Recently converted my 1992 Civic VX from R12 to 134a. The compressor safety valve vents pressure. My mechanic says it needs a new compressor.
The following is from a CRX forum.
I expect the reason several people have had troubles with blowing safety valves is because R-134a systems run at higher pressure then an R-12 system that the compressor and safety valve are designed for. When you run at normal pressures for R-134a your often near the safety valve pressure. Proper R-134a conversions include a high pressure cut off switch to disengage the A/C clutch when the pressure is getting too high. The high pressure cut off switch is often omitted during conversion and more often then not people get away with it. Even if only 1 out of 10 converted systems has high pressure issues that would mean a lot of them are going to blow.
I expect the over pressure issue is most common in hotter climates where the system pressures run the highest. I think the options are:
1. Install a high pressure cut off switch.
2. Run a lower charge of R-134a to try and limit system pressure.
3. Use an alternative refrigerant that runs at a lower pressure. I'm planning to run ES-12a (Enviro-safe) in my car.
I have heard that the safety valve often does not reseat well after popping so a replacement is probably required.
Your mechanic is the one saying the compressor relief valve is leaking and needs to replace the compressor?
I bought a 92 VX five years ago with an A/C system with the compressor removed - presumably because it failed and the owner decided he didn't want to repair it. I bought a used compressor and reinstalled it. It was a lot of work AND I retrofitted the A/C to R134A at the same time. I bought a vacuum pump and an A/C manifold gauge to read the pressure while I did the repair and refit work. I DID use the recommended o-rings at all fittings since the R-134A molecules are smaller than the R-12 molecules.
I have not experienced ANY issues with the compressor relief valve releasing pressure - EVER. I have not had any problems at all with the R-134A EXCEPT that it doesn't cool as efficiently as the R-12 did in the first 92 VX I owned for ten years without any issues except for a R-12 recharge after 8 years of ownership.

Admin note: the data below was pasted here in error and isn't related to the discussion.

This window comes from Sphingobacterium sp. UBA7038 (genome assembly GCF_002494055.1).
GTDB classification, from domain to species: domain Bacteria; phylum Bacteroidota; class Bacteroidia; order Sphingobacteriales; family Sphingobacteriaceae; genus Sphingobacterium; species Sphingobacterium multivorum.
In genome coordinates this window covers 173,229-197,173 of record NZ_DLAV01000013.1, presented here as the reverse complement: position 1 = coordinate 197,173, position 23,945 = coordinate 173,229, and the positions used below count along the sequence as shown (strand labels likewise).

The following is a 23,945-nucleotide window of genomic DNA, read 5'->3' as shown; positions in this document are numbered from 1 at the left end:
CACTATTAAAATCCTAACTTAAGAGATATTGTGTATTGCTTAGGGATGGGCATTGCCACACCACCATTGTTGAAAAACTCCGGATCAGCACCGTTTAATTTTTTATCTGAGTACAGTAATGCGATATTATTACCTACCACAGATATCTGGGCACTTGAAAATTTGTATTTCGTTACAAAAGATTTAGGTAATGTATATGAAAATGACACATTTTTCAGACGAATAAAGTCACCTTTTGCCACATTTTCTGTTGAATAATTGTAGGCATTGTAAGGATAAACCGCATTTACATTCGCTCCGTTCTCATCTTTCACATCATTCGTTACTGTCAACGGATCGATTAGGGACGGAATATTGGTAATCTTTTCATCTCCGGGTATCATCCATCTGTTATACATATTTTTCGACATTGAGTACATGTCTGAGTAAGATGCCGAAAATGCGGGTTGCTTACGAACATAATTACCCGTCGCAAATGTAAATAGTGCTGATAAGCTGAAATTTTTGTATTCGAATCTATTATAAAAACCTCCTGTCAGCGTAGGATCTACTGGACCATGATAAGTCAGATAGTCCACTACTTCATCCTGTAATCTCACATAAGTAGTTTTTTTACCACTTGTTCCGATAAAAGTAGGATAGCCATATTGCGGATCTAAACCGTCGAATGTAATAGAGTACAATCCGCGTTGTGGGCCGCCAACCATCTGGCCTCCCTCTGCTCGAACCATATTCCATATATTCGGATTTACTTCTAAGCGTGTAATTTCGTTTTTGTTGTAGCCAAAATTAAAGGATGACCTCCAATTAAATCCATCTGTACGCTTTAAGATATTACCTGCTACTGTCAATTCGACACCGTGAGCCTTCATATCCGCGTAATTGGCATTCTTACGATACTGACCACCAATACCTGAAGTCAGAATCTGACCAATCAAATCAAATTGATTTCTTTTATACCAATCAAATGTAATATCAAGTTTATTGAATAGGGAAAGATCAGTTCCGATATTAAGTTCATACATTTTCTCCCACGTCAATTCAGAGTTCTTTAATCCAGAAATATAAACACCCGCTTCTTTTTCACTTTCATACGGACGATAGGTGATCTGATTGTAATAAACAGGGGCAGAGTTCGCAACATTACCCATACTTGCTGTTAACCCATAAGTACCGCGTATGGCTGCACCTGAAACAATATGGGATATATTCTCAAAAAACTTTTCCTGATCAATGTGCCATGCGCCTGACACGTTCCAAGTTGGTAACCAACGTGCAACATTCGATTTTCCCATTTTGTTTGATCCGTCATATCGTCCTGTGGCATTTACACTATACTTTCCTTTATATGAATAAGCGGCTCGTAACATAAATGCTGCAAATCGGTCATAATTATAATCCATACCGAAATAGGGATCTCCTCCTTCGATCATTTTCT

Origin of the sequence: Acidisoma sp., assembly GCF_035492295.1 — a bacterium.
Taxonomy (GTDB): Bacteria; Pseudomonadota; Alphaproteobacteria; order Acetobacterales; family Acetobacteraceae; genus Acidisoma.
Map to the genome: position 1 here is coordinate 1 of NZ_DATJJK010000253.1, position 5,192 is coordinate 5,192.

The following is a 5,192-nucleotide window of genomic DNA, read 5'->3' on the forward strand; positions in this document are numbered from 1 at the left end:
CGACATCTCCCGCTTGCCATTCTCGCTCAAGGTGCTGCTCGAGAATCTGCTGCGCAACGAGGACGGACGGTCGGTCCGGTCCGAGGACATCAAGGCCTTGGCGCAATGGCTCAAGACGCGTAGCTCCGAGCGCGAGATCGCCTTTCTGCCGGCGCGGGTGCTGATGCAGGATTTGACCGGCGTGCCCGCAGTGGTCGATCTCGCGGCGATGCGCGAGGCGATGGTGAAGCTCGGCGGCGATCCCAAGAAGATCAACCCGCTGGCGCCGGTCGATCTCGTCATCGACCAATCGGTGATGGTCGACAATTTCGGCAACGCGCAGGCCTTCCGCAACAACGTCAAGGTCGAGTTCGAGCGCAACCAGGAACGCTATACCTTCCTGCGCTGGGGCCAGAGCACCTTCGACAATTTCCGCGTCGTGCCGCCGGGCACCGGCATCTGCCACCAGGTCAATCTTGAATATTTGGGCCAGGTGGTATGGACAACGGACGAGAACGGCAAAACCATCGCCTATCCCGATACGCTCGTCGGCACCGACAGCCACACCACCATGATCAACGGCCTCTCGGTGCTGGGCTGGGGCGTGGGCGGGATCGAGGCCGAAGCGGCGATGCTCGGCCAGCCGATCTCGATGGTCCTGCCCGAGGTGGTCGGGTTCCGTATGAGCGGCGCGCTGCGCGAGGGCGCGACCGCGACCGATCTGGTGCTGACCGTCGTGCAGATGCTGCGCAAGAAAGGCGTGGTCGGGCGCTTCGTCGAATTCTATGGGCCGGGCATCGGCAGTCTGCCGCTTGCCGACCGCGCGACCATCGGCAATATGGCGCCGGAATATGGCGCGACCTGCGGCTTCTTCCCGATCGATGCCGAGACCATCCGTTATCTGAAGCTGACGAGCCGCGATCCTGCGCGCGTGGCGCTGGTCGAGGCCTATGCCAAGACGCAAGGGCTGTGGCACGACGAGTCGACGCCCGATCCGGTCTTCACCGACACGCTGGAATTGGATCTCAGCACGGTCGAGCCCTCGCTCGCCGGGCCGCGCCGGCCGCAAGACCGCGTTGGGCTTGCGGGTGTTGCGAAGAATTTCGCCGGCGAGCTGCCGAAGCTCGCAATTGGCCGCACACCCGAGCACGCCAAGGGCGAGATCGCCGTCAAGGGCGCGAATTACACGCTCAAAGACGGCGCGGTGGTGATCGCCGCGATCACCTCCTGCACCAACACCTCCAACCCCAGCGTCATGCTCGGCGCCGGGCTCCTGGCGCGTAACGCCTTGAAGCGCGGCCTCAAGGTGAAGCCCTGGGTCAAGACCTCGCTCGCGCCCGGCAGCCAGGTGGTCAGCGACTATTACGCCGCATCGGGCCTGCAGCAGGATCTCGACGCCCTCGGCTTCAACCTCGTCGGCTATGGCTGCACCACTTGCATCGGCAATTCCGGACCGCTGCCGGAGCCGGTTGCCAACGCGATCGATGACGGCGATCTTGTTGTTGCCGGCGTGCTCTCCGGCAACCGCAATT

What I do have is a problem with leaking schrader valves at the high and low side service ports on the condensor. I couldn't pull the schrader valves out (I was afraid to FUBAR them), so I screwed on metal caps with o-rings and teflon tape to slow the leakage through them. I do need to add R134A every two years.
The A/C in old Honda Civics are not very good compared to large cars like my Buick LeSabre - that A/C got ice cold even when the temperature was 100 and it had an R134A system.
However, I do live in Michigan where A/C is only needed from mid May to late September.
I know a great deal about A/C now that I repaired mine. If you could describe the problems you are having in more detail I might be able to help you.
I highly recommend the R-12 replacements on the market instead of the R134 conversion. The R-12 replacements run at lower pressures, and are actually colder than R-12 originally was. My dad used it on an old system he didn't want to waste R-12 on, and it worked great.
Alternative refrigerants that have been found acceptable for automotive applications or are currently being reviewed by the EPA include the following blends:
Free Zone (RB-276). Supplied by Refrigerant Gases, this blend contains 79% R-134a, 19% HCFC-142b and 2% lubricant. Freeze 12. Supplied by Technical Chemical, this blend contains 80% R-134a and 20% HCFC-142b. FRIGC (FR-12). Made by Intermagnetics General and marketed by Pennzoil, this blend contains 59% R-134a, 39% HCFC-124 and 2% butane. GHG-X4 (Autofrost & McCool Chill-It). This blend is supplied by Peoples Welding Supply and contains 51% R-22, 28.5% HCFC-124, 16.5% HCFC-142b and 4% isobutane (R-600a). GHG-HP. Also supplied by Peoples Welding Supply, this blend contains 65% R-22, 31% HCFC-142b and 4% isobutane (R-600a). Hot Shot\Kar Kool. Supplied by ICOR, this blend contains 50% R-22, 39% HCFC-124, 9.5% HCFC-142b and 1.5% isobutane (R-600a).
Sure, R134A has 10% more pressure at operating temperature than R12 but at least it's not a blend like those above.
Yes I live in Florida. No, I had a former Honda dealer technician with his own business install the kit but he tried to gouge me on parts and said I needed an evaporator. So I took it to my trusted tech who is much farther away. The compressor is original so we decided to replace it with a rebuilt one. The pressure indications were off and it was making unusual noises so he is taking it back. No leaks though, evaporator is good.
Sounds like I should have used an R -12 replacement instead of 134a. Thanks for the help everyone, I learned a lot.